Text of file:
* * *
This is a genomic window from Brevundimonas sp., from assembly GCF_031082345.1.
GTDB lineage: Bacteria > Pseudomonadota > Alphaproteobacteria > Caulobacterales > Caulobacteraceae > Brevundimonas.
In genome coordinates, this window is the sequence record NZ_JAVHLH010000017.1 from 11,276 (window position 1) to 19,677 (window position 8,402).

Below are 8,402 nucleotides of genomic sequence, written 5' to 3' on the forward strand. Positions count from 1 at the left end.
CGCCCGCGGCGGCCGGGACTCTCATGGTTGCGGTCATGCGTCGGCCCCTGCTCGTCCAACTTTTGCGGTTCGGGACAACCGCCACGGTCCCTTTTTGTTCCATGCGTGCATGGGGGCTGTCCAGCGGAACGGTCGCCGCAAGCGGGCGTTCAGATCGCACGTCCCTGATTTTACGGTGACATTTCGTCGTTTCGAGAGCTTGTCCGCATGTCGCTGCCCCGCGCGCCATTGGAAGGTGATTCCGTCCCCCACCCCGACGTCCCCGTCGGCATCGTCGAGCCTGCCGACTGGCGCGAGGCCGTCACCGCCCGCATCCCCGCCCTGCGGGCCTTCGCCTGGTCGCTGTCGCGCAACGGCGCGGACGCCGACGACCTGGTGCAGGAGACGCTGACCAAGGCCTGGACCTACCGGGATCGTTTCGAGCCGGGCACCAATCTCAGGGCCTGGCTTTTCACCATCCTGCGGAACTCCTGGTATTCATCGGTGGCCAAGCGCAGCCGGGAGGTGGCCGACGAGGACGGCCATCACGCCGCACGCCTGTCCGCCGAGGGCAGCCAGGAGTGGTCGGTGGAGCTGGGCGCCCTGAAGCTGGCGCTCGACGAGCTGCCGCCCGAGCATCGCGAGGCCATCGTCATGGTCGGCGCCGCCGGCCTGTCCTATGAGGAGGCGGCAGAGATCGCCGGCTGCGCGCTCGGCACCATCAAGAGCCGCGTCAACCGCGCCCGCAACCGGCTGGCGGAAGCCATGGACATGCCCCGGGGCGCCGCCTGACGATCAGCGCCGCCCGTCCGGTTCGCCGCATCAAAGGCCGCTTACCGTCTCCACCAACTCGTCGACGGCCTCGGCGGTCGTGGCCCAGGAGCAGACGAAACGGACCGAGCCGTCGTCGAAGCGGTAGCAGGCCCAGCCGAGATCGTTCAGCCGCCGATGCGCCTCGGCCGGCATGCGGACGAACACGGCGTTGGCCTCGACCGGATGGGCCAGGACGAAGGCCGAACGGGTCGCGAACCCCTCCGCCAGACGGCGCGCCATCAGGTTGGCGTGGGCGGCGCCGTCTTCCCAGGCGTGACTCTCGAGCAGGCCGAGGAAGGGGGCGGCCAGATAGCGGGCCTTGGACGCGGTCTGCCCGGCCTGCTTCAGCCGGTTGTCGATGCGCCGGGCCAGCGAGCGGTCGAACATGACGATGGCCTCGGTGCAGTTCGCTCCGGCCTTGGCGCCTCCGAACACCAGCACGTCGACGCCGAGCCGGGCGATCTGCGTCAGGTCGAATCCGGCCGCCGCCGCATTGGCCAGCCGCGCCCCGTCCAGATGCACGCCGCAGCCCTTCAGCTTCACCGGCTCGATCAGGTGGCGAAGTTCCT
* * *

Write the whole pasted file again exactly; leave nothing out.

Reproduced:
This is a genomic window from Brevundimonas sp., from assembly GCF_031082345.1.
GTDB lineage: Bacteria > Pseudomonadota > Alphaproteobacteria > Caulobacterales > Caulobacteraceae > Brevundimonas.
In genome coordinates, this window is the sequence record NZ_JAVHLH010000017.1 from 11,276 (window position 1) to 19,677 (window position 8,402).

Below are 8,402 nucleotides of genomic sequence, written 5' to 3' on the forward strand. Positions count from 1 at the left end.
CGCCCGCGGCGGCCGGGACTCTCATGGTTGCGGTCATGCGTCGGCCCCTGCTCGTCCAACTTTTGCGGTTCGGGACAACCGCCACGGTCCCTTTTTGTTCCATGCGTGCATGGGGGCTGTCCAGCGGAACGGTCGCCGCAAGCGGGCGTTCAGATCGCACGTCCCTGATTTTACGGTGACATTTCGTCGTTTCGAGAGCTTGTCCGCATGTCGCTGCCCCGCGCGCCATTGGAAGGTGATTCCGTCCCCCACCCCGACGTCCCCGTCGGCATCGTCGAGCCTGCCGACTGGCGCGAGGCCGTCACCGCCCGCATCCCCGCCCTGCGGGCCTTCGCCTGGTCGCTGTCGCGCAACGGCGCGGACGCCGACGACCTGGTGCAGGAGACGCTGACCAAGGCCTGGACCTACCGGGATCGTTTCGAGCCGGGCACCAATCTCAGGGCCTGGCTTTTCACCATCCTGCGGAACTCCTGGTATTCATCGGTGGCCAAGCGCAGCCGGGAGGTGGCCGACGAGGACGGCCATCACGCCGCACGCCTGTCCGCCGAGGGCAGCCAGGAGTGGTCGGTGGAGCTGGGCGCCCTGAAGCTGGCGCTCGACGAGCTGCCGCCCGAGCATCGCGAGGCCATCGTCATGGTCGGCGCCGCCGGCCTGTCCTATGAGGAGGCGGCAGAGATCGCCGGCTGCGCGCTCGGCACCATCAAGAGCCGCGTCAACCGCGCCCGCAACCGGCTGGCGGAAGCCATGGACATGCCCCGGGGCGCCGCCTGACGATCAGCGCCGCCCGTCCGGTTCGCCGCATCAAAGGCCGCTTACCGTCTCCACCAACTCGTCGACGGCCTCGGCGGTCGTGGCCCAGGAGCAGACGAAACGGACCGAGCCGTCGTCGAAGCGGTAGCAGGCCCAGCCGAGATCGTTCAGCCGCCGATGCGCCTCGGCCGGCATGCGGACGAACACGGCGTTGGCCTCGACCGGATGGGCCAGGACGAAGGCCGAACGGGTCGCGAACCCCTCCGCCAGACGGCGCGCCATCAGGTTGGCGTGGGCGGCGCCGTCTTCCCAGGCGTGACTCTCGAGCAGGCCGAGGAAGGGGGCGGCCAGATAGCGGGCCTTGGACGCGGTCTGCCCGGCCTGCTTCAGCCGGTTGTCGATGCGCCGGGCCAGCGAGCGGTCGAACATGACGATGGCCTCGGTGCAGTTCGCTCCGGCCTTGGCGCCTCCGAACACCAGCACGTCGACGCCGAGCCGGGCGATCTGCGTCAGGTCGAATCCGGCCGCCGCCGCATTGGCCAGCCGCGCCCCGTCCAGATGCACGCCGCAGCCCTTCAGCTTCACCGGCTCGATCAGGTGGCGAAGTTCCT